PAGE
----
FIG. 6 is a side view of the rollover draw machine after the mold half has been removed from its flask; and

FIG. 7 is a view taken on line 7--7 of FIG. 6.


Looking now to FIG. 1, numeral 15 designates an indexing turntable having twelve stations, numbered 1-12 respectively. An indexing motor rotates the table 30 degrees, for example every eighteen seconds. At stations 1 and 2, an operator can remove and replace the flasks with ones of differently configured patterns or sizes, if such is desired. The cope and drag flasks are alternated, with every other one being a cope flask 14 with a drag flask 16 located therebetween. All of the flasks have an integral pattern secured in the bottom thereof. At station 3, the flasks are filled with chemically bonded sand, in any of several well-known manners. From stations 4 through 11, the sand is allowed to set up or harden. Thus, with a turntable that indexes every eighteen seconds, approximately two and one half minutes are allowed for the sand to cure.

At station 12, the flask, containing either a cope or a drag therein is removed from the turntable by means of the rollover draw machine 20. The flasks, in being indexed about the turntable 15, are carried on a pair of tines 22, which are supported by and extend from the central hub or table 25.

Looking now to FIGS. 2-7, the rollover draw machine 20 will be described in more detail. When the turntable indexes a flask onto station 12, a pair of lower arms 24 and 26 (FIG. 1) rotate about axis 28 in an upward direction, until they reach a point directly beneath the bolster 30, which is integral with the flask 16. At this time, a pair of grippers 32 and 34, carried on arm 24, are actuated by piston-cylinder member 36 so as to grip the bolster. Arm 26 carries an additional pair of piston-cylinder actuated grippers, which are also actuated at the same time, so the bolster 30 is gripped and held at all four of its corners. It can be seen that any reasonable size flask can be attached to the bolster.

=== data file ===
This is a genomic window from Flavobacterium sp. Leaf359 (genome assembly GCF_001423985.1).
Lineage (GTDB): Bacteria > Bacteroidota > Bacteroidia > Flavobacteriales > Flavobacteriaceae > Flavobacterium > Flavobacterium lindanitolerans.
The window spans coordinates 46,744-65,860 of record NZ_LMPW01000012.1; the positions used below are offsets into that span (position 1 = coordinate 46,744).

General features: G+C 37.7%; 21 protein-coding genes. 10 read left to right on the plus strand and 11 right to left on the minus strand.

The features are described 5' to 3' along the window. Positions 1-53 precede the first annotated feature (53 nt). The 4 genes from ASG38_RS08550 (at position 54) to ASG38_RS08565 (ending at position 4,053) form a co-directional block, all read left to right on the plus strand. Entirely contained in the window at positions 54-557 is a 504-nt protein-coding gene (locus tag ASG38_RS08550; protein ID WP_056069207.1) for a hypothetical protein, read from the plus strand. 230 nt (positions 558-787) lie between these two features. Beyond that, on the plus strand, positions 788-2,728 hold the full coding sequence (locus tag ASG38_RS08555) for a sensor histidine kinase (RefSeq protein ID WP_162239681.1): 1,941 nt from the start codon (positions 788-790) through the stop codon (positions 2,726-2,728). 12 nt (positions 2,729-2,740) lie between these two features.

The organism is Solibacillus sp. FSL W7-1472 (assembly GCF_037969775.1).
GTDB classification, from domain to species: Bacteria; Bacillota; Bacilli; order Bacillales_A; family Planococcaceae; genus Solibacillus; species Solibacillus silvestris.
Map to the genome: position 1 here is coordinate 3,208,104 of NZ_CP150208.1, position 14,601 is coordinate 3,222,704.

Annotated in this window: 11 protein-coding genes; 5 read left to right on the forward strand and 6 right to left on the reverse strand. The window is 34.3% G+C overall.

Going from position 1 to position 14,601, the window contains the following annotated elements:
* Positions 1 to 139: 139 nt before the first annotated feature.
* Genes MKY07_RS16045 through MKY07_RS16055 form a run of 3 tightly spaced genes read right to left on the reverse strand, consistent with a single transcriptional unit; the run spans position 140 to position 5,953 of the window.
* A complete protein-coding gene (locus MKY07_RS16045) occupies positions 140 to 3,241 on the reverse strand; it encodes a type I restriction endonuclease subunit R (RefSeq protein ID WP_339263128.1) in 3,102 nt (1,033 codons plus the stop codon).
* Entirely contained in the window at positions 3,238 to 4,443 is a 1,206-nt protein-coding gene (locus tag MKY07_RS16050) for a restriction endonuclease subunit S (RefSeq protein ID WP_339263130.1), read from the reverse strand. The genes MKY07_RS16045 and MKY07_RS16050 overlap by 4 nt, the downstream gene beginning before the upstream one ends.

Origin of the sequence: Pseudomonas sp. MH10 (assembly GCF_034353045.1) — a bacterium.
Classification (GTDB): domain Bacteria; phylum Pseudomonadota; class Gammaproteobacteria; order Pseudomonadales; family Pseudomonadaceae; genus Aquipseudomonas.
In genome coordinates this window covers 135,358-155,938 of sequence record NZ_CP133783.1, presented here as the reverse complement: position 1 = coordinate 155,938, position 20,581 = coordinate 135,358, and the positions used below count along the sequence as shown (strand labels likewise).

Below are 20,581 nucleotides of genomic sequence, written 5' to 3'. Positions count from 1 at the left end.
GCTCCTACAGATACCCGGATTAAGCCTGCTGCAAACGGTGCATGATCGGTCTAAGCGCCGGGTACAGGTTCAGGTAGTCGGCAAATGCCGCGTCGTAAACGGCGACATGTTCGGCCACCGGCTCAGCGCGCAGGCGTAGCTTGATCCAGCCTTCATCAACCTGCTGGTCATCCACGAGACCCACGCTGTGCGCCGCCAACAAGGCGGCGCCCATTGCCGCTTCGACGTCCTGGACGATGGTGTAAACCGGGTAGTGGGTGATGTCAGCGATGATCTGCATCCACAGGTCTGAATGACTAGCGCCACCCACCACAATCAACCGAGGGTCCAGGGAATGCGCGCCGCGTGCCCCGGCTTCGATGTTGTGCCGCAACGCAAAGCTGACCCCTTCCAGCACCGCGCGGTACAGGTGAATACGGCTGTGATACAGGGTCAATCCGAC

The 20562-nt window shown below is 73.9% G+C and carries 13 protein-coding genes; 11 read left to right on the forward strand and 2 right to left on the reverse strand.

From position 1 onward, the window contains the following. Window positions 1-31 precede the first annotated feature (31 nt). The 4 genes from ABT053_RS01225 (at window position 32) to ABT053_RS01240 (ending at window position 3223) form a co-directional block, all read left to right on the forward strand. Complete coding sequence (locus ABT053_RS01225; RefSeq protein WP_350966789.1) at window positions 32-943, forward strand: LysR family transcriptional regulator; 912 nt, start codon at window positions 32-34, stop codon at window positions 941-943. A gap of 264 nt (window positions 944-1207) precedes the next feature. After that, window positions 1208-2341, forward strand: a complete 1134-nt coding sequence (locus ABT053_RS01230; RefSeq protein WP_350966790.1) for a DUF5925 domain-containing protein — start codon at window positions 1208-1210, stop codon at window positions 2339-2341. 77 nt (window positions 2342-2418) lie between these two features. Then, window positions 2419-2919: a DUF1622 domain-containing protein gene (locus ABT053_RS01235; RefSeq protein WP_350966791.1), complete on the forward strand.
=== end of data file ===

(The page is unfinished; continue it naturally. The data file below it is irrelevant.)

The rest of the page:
At the same time arms 24 and 26 are moving up, the draw table 40, carried on arm 42, is moved in a downward direction by a piston-cylinder 44, until it rests on the upper surface of the sand in flask 16, as shown in FIG. 3. At this point in time, all of the arms 24, 26, and 42 start rotating about shaft 29 (FIG. 4) and rotate through a 180 degree arc, so as to turn the flask and mold half completely over, as shown in FIG. 5. After roll-over, two vibrating motors 50, one carried by each of arms 24 and 26, are activated so as to vibrate and loosen the sand mold 60 from its flask. These can be any type of vibrating motors, but preferably are air motors. The sand mold is then supported on the draw table 40, while the flask 16 is held and supported by the four grippers. The draw table 40, carrying the mold half, then is lowered by the piston-cylinder 44 and positions it properly for the mold pusher 52 (FIG. 7). A piston-cylinder 54 then pushes the mold-half off of the draw table 40, onto an indexing conveyor belt 62 (FIGS. 1 and 7).

Thus, the mold halves, first the cope, followed by a drag, then another cope, etc., are deposited with the parting line or pattern side up on the indexing conveyor belt 62. The conveyor belt is also indexed, or moves a given distance, every eighteen seconds, so that its movement coincides with the movement of the turntable. At stations 64 and 66 (FIG. 1), the mold halves can be washed, inspected, and cores set in the drags. At station 70, the copes are assembled onto the drags, thus forming a complete mold, ready for pouring. This machine is described in more detail in my co-pending patent application Ser. No. 898,586 entitled, "Rollover Closer", which was filed on even date herewith. The completed molds are moved onto the conveyor belt 72, and metal is poured at station 74, to complete the casting process.

Thus it can be seen that a system is provided for making and pouring molds in an efficient, reliable, rapid manner, requiring very little personnel supervision. If desired, the cores could be fabricated on the turntable, and then every third unit would be a core, cope and drag. If eighteen second indexing were used, this would reduce production to approximately 65 per hour.